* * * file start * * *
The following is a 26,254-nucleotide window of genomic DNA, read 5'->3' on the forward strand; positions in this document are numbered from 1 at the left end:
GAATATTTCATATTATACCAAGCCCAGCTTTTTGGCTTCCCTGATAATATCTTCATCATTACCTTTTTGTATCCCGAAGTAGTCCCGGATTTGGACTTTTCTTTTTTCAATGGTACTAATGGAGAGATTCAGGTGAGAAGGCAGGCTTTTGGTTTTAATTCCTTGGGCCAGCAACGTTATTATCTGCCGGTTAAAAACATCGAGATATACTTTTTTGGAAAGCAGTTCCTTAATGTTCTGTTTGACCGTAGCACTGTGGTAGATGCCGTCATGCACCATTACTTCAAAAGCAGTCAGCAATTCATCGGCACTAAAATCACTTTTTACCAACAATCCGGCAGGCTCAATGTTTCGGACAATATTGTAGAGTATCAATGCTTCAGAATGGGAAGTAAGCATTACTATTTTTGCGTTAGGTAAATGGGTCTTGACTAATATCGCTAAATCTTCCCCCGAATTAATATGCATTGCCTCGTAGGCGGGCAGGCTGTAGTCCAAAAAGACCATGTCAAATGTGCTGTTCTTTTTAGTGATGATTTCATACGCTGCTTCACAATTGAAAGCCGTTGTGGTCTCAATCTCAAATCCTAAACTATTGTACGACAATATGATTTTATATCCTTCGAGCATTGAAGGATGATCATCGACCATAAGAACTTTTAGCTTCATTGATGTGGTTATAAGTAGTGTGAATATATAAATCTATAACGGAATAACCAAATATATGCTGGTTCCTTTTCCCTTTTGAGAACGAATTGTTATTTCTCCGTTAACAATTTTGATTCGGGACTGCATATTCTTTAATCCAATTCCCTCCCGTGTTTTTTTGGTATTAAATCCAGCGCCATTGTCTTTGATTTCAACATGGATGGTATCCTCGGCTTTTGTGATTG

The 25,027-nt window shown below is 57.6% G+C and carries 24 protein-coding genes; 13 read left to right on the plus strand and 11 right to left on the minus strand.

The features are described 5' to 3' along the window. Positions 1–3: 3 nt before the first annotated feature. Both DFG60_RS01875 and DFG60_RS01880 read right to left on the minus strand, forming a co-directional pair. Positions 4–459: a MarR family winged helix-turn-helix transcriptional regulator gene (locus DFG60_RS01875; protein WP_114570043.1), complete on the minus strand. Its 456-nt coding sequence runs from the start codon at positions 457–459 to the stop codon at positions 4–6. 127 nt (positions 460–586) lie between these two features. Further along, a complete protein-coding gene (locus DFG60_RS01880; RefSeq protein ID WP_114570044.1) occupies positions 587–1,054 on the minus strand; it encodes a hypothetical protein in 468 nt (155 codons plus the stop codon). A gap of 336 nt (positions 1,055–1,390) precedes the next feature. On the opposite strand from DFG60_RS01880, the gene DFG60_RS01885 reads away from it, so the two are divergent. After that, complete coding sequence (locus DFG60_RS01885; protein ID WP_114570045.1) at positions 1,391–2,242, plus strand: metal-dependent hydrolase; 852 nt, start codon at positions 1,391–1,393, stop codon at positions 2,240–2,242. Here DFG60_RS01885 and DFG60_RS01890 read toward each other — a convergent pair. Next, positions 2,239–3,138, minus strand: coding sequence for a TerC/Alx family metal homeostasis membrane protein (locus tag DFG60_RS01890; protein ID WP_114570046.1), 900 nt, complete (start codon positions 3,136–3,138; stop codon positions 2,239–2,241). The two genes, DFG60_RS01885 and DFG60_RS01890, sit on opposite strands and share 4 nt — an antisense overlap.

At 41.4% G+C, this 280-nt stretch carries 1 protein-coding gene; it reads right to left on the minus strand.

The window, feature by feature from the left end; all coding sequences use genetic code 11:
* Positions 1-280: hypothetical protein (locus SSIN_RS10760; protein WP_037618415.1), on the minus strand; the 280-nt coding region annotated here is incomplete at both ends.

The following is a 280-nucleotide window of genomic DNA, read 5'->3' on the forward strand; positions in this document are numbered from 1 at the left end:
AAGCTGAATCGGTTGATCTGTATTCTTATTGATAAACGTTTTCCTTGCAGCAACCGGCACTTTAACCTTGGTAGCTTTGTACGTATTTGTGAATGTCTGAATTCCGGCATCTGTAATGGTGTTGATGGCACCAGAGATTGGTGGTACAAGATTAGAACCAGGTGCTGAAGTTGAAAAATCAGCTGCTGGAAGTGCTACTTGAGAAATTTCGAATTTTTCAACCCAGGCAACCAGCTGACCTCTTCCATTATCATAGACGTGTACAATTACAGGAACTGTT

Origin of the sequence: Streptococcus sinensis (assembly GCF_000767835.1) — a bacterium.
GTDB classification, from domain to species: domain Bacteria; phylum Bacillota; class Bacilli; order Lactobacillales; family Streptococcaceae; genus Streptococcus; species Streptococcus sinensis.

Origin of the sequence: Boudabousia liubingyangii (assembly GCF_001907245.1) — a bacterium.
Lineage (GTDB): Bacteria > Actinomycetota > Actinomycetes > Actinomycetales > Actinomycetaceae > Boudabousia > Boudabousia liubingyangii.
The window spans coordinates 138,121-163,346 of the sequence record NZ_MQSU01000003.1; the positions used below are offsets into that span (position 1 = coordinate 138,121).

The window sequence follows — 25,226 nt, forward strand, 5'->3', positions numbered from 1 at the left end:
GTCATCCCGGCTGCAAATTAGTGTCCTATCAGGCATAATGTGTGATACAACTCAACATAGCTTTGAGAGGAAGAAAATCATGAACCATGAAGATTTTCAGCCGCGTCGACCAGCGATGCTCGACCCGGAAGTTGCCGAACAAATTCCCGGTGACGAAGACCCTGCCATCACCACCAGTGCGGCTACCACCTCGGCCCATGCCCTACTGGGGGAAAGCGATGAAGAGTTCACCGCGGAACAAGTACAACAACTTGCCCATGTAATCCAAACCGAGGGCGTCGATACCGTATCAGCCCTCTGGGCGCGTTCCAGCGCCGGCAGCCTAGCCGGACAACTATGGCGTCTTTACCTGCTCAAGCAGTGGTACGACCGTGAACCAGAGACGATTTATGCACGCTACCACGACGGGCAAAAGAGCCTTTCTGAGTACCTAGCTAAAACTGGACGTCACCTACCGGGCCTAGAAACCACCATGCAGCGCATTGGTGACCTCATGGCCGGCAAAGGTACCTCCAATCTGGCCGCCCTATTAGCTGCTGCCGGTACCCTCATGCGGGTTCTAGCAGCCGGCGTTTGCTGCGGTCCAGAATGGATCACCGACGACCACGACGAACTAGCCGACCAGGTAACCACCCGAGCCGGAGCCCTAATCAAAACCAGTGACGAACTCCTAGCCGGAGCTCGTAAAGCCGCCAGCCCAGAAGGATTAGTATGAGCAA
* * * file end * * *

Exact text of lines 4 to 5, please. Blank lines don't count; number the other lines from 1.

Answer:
The features are described 5' to 3' along the window. Positions 1–3: 3 nt before the first annotated feature. Both DFG60_RS01875 and DFG60_RS01880 read right to left on the minus strand, forming a co-directional pair. Positions 4–459: a MarR family winged helix-turn-helix transcriptional regulator gene (locus DFG60_RS01875; protein WP_114570043.1), complete on the minus strand. Its 456-nt coding sequence runs from the start codon at positions 457–459 to the stop codon at positions 4–6. 127 nt (positions 460–586) lie between these two features. Further along, a complete protein-coding gene (locus DFG60_RS01880; RefSeq protein ID WP_114570044.1) occupies positions 587–1,054 on the minus strand; it encodes a hypothetical protein in 468 nt (155 codons plus the stop codon). A gap of 336 nt (positions 1,055–1,390) precedes the next feature. On the opposite strand from DFG60_RS01880, the gene DFG60_RS01885 reads away from it, so the two are divergent. After that, complete coding sequence (locus DFG60_RS01885; protein ID WP_114570045.1) at positions 1,391–2,242, plus strand: metal-dependent hydrolase; 852 nt, start codon at positions 1,391–1,393, stop codon at positions 2,240–2,242. Here DFG60_RS01885 and DFG60_RS01890 read toward each other — a convergent pair. Next, positions 2,239–3,138, minus strand: coding sequence for a TerC/Alx family metal homeostasis membrane protein (locus tag DFG60_RS01890; protein ID WP_114570046.1), 900 nt, complete (start codon positions 3,136–3,138; stop codon positions 2,239–2,241). The two genes, DFG60_RS01885 and DFG60_RS01890, sit on opposite strands and share 4 nt — an antisense overlap.

At 41.4% G+C, this 280-nt stretch carries 1 protein-coding gene; it reads right to left on the minus strand.